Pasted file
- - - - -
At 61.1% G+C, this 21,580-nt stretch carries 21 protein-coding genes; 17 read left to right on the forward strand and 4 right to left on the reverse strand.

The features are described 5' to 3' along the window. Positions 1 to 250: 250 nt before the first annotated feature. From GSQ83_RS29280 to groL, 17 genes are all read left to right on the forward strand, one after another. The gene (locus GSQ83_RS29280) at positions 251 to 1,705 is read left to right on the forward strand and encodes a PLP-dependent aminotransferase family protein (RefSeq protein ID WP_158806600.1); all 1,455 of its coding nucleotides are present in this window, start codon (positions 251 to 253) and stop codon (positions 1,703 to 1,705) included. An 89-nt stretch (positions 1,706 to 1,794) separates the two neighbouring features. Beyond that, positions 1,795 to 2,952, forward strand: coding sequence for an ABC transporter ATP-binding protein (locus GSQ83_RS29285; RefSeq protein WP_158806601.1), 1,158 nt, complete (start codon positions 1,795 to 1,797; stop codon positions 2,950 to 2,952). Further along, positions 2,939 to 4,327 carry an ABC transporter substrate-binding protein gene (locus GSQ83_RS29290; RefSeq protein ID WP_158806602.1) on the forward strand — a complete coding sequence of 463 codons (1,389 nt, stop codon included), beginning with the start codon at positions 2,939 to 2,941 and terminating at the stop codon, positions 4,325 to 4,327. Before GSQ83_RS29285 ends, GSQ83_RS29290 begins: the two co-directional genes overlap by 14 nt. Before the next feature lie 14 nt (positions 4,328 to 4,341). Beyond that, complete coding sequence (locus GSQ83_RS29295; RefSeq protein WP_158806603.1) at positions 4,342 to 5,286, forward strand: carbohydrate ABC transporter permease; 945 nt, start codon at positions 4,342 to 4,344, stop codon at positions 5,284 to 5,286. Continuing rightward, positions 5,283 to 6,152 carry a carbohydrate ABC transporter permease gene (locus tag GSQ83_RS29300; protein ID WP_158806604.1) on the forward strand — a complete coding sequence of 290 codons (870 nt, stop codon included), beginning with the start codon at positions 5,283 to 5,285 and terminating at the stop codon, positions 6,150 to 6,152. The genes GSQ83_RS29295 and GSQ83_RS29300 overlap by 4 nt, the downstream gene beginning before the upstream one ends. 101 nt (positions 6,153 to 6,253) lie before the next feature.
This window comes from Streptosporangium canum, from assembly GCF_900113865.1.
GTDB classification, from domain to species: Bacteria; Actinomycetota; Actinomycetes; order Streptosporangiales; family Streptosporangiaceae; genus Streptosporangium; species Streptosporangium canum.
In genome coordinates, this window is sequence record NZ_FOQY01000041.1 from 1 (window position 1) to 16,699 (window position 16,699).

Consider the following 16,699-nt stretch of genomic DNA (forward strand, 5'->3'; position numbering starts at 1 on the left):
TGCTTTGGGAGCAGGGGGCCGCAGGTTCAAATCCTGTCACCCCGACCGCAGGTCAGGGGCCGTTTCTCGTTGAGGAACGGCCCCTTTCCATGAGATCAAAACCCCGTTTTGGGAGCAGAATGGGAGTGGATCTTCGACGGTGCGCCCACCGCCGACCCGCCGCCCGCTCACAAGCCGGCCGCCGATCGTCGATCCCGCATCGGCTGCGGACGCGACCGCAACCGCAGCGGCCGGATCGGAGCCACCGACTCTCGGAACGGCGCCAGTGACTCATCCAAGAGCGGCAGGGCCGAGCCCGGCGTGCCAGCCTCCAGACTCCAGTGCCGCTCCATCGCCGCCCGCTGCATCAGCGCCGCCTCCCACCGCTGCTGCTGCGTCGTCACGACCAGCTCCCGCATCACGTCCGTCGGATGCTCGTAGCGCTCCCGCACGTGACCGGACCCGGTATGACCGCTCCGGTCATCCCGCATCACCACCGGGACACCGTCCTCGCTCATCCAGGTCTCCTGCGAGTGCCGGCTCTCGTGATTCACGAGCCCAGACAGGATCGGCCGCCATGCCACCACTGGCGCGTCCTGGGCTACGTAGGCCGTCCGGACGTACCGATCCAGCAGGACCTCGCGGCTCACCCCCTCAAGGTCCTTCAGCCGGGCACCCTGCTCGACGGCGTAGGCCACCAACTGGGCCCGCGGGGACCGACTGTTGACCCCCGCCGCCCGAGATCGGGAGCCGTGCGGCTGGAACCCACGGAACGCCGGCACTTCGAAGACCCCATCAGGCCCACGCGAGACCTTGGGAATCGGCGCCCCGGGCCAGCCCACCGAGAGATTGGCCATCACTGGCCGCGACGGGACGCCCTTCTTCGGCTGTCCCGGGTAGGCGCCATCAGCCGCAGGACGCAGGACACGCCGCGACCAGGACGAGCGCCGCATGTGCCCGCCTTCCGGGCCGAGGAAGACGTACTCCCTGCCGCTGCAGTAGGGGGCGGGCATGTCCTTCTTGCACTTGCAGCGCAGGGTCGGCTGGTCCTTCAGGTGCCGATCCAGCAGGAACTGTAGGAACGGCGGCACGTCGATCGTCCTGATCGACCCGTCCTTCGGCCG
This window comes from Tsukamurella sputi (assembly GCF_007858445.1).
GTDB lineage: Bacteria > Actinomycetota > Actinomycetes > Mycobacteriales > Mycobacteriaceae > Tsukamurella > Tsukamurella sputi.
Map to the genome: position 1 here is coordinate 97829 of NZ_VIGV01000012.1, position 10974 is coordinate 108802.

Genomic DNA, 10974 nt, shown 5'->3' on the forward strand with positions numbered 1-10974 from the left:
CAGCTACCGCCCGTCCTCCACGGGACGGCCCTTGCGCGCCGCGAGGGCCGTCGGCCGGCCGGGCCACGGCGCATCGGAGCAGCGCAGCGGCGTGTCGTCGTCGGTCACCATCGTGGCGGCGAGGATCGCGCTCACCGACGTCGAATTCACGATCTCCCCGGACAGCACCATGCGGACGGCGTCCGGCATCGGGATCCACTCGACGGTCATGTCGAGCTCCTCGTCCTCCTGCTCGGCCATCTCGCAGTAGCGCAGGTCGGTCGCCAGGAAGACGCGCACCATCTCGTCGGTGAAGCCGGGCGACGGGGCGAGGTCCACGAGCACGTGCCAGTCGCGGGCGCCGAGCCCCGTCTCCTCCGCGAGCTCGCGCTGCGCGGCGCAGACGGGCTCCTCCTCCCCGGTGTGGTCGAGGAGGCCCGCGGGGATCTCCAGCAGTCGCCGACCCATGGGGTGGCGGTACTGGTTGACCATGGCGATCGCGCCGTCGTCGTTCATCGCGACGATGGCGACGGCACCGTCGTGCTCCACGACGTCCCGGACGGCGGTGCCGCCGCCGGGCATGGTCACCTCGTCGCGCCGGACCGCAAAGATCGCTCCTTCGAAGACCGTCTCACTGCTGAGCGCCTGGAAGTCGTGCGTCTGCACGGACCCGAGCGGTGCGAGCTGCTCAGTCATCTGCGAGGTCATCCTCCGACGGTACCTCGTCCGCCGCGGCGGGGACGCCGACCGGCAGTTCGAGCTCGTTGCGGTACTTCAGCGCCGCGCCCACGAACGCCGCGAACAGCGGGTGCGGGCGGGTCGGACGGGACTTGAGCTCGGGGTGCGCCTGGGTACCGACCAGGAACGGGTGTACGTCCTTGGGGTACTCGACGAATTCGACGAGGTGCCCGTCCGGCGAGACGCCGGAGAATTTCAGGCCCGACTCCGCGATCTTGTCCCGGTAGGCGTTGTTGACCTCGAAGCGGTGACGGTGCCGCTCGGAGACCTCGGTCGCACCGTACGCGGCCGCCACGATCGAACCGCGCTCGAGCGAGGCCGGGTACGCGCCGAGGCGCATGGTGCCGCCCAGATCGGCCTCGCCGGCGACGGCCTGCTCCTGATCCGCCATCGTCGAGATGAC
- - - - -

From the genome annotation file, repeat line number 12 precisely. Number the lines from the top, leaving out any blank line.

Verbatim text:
CAGCTACCGCCCGTCCTCCACGGGACGGCCCTTGCGCGCCGCGAGGGCCGTCGGCCGGCCGGGCCACGGCGCATCGGAGCAGCGCAGCGGCGTGTCGTCGTCGGTCACCATCGTGGCGGCGAGGATCGCGCTCACCGACGTCGAATTCACGATCTCCCCGGACAGCACCATGCGGACGGCGTCCGGCATCGGGATCCACTCGACGGTCATGTCGAGCTCCTCGTCCTCCTGCTCGGCCATCTCGCAGTAGCGCAGGTCGGTCGCCAGGAAGACGCGCACCATCTCGTCGGTGAAGCCGGGCGACGGGGCGAGGTCCACGAGCACGTGCCAGTCGCGGGCGCCGAGCCCCGTCTCCTCCGCGAGCTCGCGCTGCGCGGCGCAGACGGGCTCCTCCTCCCCGGTGTGGTCGAGGAGGCCCGCGGGGATCTCCAGCAGTCGCCGACCCATGGGGTGGCGGTACTGGTTGACCATGGCGATCGCGCCGTCGTCGTTCATCGCGACGATGGCGACGGCACCGTCGTGCTCCACGACGTCCCGGACGGCGGTGCCGCCGCCGGGCATGGTCACCTCGTCGCGCCGGACCGCAAAGATCGCTCCTTCGAAGACCGTCTCACTGCTGAGCGCCTGGAAGTCGTGCGTCTGCACGGACCCGAGCGGTGCGAGCTGCTCAGTCATCTGCGAGGTCATCCTCCGACGGTACCTCGTCCGCCGCGGCGGGGACGCCGACCGGCAGTTCGAGCTCGTTGCGGTACTTCAGCGCCGCGCCCACGAACGCCGCGAACAGCGGGTGCGGGCGGGTCGGACGGGACTTGAGCTCGGGGTGCGCCTGGGTACCGACCAGGAACGGGTGTACGTCCTTGGGGTACTCGACGAATTCGACGAGGTGCCCGTCCGGCGAGACGCCGGAGAATTTCAGGCCCGACTCCGCGATCTTGTCCCGGTAGGCGTTGTTGACCTCGAAGCGGTGACGGTGCCGCTCGGAGACCTCGGTCGCACCGTACGCGGCCGCCACGATCGAACCGCGCTCGAGCGAGGCCGGGTACGCGCCGAGGCGCATGGTGCCGCCCAGATCGGCCTCGCCGGCGACGGCCTGCTCCTGATCCGCCATCGTCGAGATGAC